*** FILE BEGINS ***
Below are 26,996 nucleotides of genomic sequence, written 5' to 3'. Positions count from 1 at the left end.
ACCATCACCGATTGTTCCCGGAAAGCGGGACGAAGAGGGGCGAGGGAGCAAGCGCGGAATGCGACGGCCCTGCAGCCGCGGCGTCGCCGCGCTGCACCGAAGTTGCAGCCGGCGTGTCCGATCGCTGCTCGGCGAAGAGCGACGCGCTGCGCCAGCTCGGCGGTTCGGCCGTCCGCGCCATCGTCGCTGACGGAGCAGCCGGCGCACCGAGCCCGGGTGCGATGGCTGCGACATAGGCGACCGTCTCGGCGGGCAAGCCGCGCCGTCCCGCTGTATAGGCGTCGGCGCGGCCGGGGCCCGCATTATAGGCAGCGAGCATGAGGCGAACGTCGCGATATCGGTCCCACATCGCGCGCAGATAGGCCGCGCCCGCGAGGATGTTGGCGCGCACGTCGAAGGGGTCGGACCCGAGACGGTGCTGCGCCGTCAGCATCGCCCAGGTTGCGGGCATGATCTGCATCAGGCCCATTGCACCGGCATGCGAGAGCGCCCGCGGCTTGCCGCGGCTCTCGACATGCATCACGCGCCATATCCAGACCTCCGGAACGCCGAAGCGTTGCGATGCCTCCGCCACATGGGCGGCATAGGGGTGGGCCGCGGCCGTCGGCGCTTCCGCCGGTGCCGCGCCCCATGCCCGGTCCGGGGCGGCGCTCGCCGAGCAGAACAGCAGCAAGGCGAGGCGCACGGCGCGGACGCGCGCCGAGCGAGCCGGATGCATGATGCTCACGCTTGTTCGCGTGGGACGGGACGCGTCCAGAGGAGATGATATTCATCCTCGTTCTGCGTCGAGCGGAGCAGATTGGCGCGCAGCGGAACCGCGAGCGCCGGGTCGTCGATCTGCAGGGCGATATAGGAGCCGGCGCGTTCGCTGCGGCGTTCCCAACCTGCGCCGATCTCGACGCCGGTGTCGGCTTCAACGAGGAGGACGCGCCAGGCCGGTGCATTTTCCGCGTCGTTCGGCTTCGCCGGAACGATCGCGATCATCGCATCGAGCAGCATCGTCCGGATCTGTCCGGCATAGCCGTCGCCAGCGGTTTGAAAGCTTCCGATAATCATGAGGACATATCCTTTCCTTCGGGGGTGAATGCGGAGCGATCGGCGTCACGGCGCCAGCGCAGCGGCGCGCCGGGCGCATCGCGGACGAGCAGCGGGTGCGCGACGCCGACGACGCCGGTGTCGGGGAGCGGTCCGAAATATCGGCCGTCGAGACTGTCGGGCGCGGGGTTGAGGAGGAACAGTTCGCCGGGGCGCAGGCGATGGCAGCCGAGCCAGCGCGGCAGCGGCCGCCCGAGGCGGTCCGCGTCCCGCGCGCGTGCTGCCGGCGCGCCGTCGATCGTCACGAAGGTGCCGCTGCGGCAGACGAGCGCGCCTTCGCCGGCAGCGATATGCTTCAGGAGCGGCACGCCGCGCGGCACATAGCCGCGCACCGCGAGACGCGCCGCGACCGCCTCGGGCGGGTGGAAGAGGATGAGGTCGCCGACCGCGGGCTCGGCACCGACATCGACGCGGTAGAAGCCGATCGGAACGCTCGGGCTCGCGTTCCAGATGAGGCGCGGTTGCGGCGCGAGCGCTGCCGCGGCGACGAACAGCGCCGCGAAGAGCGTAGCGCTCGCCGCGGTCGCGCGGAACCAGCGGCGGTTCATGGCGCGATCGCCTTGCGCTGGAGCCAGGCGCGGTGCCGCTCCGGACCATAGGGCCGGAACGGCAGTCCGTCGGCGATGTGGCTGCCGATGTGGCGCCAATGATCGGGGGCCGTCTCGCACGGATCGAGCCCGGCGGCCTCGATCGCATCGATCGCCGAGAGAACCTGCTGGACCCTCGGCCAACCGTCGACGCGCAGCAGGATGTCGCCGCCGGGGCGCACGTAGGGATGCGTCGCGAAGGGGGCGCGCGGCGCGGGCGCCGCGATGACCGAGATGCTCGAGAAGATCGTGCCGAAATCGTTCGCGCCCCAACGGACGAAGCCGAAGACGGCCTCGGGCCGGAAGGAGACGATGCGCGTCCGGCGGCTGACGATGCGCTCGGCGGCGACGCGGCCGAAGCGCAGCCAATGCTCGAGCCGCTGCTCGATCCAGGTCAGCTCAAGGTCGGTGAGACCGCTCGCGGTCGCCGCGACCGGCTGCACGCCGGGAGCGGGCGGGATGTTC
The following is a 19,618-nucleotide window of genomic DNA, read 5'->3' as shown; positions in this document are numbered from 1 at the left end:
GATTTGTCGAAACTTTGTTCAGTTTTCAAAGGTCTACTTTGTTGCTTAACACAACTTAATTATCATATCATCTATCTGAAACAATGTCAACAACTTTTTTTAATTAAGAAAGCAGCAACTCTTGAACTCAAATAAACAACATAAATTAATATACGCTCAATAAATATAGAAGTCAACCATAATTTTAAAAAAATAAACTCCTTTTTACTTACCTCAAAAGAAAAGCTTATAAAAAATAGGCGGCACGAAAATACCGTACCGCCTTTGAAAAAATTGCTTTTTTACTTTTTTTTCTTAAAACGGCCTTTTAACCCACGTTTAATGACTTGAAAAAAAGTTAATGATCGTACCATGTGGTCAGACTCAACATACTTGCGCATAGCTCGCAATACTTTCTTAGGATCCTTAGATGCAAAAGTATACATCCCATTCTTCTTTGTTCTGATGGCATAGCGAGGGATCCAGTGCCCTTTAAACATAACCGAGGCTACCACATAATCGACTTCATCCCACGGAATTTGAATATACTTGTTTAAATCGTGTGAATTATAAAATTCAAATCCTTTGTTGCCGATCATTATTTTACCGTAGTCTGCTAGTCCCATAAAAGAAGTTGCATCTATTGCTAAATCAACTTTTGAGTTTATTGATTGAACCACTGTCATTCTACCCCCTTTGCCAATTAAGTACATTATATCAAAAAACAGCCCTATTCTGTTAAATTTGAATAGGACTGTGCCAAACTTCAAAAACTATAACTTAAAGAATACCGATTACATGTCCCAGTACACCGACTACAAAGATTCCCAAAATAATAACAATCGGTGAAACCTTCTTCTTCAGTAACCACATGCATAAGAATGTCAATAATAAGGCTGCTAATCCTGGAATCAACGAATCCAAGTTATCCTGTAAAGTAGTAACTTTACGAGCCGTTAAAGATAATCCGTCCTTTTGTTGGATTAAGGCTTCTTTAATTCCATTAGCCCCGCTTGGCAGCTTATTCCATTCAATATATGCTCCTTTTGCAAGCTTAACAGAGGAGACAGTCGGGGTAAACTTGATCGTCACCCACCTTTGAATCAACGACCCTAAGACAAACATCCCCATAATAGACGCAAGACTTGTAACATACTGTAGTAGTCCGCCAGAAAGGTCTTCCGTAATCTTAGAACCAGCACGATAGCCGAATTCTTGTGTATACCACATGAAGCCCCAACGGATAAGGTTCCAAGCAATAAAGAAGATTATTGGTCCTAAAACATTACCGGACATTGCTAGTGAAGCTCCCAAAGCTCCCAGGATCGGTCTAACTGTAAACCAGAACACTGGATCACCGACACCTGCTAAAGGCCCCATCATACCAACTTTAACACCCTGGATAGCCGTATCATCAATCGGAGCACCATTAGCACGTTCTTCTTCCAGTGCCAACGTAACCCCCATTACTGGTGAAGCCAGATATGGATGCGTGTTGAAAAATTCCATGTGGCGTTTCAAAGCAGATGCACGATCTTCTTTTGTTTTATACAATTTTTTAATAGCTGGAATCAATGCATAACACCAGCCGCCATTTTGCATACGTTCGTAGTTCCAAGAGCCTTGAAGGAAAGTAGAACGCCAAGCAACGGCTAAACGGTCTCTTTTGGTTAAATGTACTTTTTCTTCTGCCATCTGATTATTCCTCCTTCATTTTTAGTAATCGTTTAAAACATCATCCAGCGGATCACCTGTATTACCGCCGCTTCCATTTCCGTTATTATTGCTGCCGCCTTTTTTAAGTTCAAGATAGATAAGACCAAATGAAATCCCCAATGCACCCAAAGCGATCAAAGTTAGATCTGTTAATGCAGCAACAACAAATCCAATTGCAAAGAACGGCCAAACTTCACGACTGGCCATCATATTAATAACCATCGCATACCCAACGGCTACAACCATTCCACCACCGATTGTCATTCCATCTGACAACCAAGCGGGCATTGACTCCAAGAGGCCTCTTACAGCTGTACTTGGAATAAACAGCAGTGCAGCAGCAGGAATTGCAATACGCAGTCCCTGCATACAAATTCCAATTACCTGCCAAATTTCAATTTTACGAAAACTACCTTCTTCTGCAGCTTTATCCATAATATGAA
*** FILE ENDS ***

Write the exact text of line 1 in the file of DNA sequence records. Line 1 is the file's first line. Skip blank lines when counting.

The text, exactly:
Below are 26,996 nucleotides of genomic sequence, written 5' to 3'. Positions count from 1 at the left end.